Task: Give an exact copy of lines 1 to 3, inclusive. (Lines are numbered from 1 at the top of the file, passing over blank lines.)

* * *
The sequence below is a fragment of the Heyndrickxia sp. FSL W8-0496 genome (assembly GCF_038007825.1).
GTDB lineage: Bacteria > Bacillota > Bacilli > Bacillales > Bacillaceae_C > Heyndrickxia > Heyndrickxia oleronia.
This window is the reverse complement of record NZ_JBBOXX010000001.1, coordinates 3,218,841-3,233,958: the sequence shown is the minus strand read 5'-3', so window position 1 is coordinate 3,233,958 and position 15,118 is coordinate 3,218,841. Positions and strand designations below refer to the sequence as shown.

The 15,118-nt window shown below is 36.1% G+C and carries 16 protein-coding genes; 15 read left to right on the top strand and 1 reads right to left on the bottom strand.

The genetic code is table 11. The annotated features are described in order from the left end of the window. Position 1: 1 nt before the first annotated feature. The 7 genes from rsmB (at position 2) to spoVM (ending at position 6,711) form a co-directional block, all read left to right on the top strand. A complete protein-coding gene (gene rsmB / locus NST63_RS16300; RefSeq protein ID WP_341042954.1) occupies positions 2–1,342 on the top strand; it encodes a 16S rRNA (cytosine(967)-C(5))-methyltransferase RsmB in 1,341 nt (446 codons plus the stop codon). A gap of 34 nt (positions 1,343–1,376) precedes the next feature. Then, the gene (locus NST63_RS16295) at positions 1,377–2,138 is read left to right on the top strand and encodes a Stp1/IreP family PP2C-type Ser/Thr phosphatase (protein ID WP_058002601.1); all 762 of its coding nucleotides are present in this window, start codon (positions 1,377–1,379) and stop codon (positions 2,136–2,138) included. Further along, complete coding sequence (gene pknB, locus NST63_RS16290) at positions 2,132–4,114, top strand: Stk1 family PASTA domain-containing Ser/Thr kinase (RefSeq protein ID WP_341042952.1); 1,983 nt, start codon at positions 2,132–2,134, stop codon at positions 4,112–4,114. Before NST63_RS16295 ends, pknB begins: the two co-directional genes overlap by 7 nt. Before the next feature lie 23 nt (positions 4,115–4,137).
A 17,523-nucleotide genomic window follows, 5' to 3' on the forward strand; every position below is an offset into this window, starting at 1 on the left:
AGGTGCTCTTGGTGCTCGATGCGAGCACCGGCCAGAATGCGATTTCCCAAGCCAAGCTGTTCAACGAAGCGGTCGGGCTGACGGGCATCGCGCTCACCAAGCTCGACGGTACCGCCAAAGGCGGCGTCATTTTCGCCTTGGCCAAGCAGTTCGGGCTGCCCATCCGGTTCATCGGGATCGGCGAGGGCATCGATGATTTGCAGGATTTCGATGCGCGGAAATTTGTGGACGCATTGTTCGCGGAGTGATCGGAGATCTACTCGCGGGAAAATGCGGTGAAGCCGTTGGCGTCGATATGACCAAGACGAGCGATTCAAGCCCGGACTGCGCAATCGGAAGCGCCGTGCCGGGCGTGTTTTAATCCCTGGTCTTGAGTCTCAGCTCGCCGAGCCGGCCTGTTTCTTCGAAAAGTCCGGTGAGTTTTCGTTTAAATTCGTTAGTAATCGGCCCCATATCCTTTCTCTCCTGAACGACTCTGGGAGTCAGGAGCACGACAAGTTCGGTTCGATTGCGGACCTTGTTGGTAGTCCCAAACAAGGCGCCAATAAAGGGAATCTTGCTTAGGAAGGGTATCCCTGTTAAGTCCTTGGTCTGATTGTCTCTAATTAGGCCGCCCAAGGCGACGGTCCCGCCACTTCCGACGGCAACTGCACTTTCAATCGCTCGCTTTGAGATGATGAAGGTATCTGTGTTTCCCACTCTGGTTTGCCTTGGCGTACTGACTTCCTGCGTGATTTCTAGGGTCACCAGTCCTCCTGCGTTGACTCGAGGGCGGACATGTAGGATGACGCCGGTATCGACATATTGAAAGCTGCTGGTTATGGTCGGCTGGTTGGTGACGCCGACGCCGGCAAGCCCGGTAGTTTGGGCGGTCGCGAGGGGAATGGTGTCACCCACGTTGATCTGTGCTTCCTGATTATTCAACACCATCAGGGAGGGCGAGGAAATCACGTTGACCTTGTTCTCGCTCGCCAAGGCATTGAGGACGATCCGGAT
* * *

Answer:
The sequence below is a fragment of the Heyndrickxia sp. FSL W8-0496 genome (assembly GCF_038007825.1).
GTDB lineage: Bacteria > Bacillota > Bacilli > Bacillales > Bacillaceae_C > Heyndrickxia > Heyndrickxia oleronia.
This window is the reverse complement of record NZ_JBBOXX010000001.1, coordinates 3,218,841-3,233,958: the sequence shown is the minus strand read 5'-3', so window position 1 is coordinate 3,233,958 and position 15,118 is coordinate 3,218,841. Positions and strand designations below refer to the sequence as shown.